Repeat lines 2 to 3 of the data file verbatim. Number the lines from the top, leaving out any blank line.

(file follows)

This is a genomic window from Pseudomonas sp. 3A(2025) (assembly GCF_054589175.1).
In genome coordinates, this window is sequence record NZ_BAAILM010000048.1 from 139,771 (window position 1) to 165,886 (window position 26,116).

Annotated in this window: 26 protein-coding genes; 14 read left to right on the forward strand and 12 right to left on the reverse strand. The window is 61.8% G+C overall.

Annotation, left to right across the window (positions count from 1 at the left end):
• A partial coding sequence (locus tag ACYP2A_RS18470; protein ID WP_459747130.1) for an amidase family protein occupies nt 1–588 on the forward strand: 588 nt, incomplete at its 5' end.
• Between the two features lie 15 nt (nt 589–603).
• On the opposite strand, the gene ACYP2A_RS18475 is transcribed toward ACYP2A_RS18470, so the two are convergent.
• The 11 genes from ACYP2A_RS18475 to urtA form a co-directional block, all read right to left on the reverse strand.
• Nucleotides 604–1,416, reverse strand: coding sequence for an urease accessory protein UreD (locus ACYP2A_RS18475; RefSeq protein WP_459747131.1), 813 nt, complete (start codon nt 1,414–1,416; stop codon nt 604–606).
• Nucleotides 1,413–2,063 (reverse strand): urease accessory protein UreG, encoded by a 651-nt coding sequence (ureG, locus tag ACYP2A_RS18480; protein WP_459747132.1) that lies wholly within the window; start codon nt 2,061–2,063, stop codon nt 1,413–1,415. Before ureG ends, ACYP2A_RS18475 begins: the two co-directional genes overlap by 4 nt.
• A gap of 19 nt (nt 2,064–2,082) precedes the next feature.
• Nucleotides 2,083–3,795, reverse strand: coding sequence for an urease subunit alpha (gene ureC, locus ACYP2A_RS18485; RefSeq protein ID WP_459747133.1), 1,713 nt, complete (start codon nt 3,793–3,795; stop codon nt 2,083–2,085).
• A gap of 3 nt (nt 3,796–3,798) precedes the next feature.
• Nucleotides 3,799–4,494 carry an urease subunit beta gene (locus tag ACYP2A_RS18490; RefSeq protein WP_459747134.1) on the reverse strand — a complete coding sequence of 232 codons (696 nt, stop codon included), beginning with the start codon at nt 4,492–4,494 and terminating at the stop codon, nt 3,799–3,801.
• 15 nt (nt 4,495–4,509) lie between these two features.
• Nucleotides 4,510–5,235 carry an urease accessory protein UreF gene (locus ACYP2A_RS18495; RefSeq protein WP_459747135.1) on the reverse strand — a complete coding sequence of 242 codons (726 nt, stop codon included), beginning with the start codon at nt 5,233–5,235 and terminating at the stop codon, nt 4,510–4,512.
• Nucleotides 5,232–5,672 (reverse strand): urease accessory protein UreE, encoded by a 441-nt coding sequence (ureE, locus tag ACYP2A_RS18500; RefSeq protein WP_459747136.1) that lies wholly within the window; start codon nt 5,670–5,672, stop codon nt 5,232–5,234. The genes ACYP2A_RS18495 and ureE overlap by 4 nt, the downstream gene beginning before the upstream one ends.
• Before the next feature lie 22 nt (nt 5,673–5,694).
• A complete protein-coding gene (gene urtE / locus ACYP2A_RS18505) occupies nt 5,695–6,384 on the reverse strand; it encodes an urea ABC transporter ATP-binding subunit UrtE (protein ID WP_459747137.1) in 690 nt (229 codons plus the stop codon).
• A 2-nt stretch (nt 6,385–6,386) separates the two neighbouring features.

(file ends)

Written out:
In genome coordinates, this window is sequence record NZ_BAAILM010000048.1 from 139,771 (window position 1) to 165,886 (window position 26,116).

Annotated in this window: 26 protein-coding genes; 14 read left to right on the forward strand and 12 right to left on the reverse strand. The window is 61.8% G+C overall.